At Burgundy, we have two overlapping segments to our business. At our core we are investment managers, investing according to a long-term value philosophy with a goal of achieving superior absolute investment returns for our clients. In addition to acting as investment managers, we are investment counsellors, with a fiduciary duty to counsel clients on their overall portfolios.
When most people think about investment management firms, they think of portfolio managers. They are the dedicated stock-pickers working hard to uncover the next great idea. They are often found pouring over financial statements, visiting companies, inspecting their newest facilities and interviewing senior management about their strategic growth plans. Our job as investment counsellors is not as sexy, but is crucial to your investment success. We are charged with the complex task of matching your savings with your personal goals, taking into account numerous influential factors like your expectations, time horizon and willingness/ability to accept risk. In the words of veteran investor Charlie Ellis, author of The Winners’ Game, “investment counsellors can add far more value to clients’ long-term returns than portfolio managers can hope to produce.” We can’t help but agree (it also makes us feel important).
In a recent View from Burgundy, our President and CIO Richard Rooney defined value added from the portfolio management perspective as, “making more money than an available low-cost indexing strategy, over a reasonable time frame, after all costs including management fees.” When the role of the investment counsellor is added into the equation, the definition becomes more holistic. We define value added as:
Guiding clients towards their investment goals by helping them to understand the associated risk in investing, set attainable investment objectives, be realistic about saving and spending, select an appropriate asset allocation and, most importantly, act rationally at market highs and lows.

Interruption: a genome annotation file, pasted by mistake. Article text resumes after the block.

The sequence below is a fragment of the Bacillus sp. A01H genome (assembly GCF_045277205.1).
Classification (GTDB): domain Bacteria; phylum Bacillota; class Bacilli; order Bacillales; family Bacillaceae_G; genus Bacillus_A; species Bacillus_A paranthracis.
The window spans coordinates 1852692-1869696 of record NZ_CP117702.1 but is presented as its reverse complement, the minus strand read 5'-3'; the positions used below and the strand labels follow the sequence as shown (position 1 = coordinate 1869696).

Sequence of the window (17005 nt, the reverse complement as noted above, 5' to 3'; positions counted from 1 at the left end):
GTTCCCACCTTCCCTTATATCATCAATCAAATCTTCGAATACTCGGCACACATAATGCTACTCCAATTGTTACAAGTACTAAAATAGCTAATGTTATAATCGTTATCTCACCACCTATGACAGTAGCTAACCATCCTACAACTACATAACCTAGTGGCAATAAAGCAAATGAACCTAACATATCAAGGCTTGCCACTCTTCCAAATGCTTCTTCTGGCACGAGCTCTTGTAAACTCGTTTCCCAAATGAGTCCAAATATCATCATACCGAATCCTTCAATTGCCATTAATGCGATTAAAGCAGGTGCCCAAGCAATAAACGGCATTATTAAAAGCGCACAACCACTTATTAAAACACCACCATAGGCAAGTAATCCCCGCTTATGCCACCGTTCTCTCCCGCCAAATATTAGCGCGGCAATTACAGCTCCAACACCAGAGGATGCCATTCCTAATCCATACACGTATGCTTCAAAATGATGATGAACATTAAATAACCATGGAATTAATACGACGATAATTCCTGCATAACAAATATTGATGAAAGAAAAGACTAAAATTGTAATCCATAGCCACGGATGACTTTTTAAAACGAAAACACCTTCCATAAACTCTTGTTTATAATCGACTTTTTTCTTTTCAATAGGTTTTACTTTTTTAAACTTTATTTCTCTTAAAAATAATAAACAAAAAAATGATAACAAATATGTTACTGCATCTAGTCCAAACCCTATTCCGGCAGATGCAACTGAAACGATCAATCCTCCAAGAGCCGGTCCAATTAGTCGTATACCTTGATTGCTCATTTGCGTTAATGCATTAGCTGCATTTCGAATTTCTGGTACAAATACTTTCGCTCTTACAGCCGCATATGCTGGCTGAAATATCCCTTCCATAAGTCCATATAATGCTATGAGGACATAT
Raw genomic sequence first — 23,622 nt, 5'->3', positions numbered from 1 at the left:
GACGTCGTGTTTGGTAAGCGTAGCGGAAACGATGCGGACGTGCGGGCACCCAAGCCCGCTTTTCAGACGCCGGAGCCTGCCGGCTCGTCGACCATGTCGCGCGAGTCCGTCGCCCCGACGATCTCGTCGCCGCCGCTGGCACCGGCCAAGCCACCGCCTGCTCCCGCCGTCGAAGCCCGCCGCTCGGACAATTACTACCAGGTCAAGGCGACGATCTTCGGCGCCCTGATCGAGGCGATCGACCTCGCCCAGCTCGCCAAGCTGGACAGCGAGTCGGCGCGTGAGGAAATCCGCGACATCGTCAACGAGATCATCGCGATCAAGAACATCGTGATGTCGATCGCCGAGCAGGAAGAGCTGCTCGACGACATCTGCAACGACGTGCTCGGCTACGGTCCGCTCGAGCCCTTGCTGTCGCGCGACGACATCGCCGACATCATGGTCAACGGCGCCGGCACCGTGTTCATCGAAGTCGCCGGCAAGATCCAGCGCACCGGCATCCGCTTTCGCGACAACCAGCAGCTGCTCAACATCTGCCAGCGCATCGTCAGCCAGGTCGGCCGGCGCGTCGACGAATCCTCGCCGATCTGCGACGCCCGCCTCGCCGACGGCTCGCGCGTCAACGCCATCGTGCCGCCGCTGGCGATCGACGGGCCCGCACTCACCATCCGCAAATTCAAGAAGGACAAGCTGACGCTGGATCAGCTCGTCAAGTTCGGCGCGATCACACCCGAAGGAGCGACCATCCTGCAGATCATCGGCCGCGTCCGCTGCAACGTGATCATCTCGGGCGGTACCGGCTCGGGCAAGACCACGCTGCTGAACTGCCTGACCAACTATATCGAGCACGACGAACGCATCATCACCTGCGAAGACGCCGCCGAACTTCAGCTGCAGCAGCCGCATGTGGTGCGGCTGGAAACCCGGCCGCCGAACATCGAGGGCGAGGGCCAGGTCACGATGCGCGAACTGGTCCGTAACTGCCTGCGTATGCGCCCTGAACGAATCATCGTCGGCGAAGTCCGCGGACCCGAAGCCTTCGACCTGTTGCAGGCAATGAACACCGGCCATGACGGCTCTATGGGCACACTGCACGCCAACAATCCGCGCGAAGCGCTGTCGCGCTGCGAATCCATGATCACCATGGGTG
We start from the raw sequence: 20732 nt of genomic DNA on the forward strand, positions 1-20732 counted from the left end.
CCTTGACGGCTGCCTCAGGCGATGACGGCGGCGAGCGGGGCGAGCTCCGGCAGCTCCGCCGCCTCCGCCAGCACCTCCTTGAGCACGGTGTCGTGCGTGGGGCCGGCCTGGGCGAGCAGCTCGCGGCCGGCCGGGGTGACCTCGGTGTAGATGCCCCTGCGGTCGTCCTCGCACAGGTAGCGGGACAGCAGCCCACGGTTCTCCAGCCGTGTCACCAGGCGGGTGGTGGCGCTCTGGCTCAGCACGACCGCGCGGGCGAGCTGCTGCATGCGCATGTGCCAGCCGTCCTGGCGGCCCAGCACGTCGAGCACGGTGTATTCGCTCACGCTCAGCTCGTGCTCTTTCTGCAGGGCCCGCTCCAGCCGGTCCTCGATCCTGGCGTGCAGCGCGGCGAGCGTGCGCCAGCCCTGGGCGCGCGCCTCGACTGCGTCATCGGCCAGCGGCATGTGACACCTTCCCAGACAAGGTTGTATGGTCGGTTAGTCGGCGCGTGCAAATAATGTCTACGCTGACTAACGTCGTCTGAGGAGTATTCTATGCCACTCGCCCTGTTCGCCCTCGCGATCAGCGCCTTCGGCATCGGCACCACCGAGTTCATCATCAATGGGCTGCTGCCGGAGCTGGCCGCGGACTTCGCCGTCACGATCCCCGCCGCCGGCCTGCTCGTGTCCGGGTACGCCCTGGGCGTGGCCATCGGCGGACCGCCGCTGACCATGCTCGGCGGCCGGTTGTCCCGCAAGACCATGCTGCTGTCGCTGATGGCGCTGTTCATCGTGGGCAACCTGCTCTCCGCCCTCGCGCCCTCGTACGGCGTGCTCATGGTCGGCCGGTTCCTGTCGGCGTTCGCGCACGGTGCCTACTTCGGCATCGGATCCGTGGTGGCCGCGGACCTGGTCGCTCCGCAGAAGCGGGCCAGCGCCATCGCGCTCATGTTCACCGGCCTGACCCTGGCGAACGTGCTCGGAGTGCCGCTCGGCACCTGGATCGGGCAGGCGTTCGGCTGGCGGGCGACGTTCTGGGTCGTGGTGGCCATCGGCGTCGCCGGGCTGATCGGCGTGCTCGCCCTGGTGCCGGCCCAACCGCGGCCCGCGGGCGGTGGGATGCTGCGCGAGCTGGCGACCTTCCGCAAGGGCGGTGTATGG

Investment performance, while important, is only one piece of the puzzle. It is unidimensional and does not take into account the unique circumstances of an individual investor. A 40-year-old putting away funds for his retirement in 25 years has completely different objectives than a couple who has just retired and will rely on their investments to fund their lifestyle. Their investment portfolios should reflect these differing needs.
Besides, in the absence of good investment counselling advice, individual investors focused solely on maximizing performance have been shown to consistently underperform the stated returns of the funds in which they invest. This, in part, is because individual investors have a tendency to buy last year’s top performer and sell the investment that is just about to do well (more on this in a later post). Don’t be discouraged – we’re hard wired to act in this way (see posts on the psychology of investing). Your investment counsellor should act as the gatekeeper between you and your decisions and can guide you to make rational ones grounded in knowledge and experience rather than emotion.
Our new blog series, The Investment Counsellors’ Corner, will focus on that other side of the value added equation. Future topics include:
- The importance of setting a long-term strategic asset allocation
- Matching assets and liabilities with your investment time horizon
- Sustainable withdrawal rates in retirement
- Reconciling your ability and willingness to bear investment risk
- The importance of cash in an investment strategy
More to come!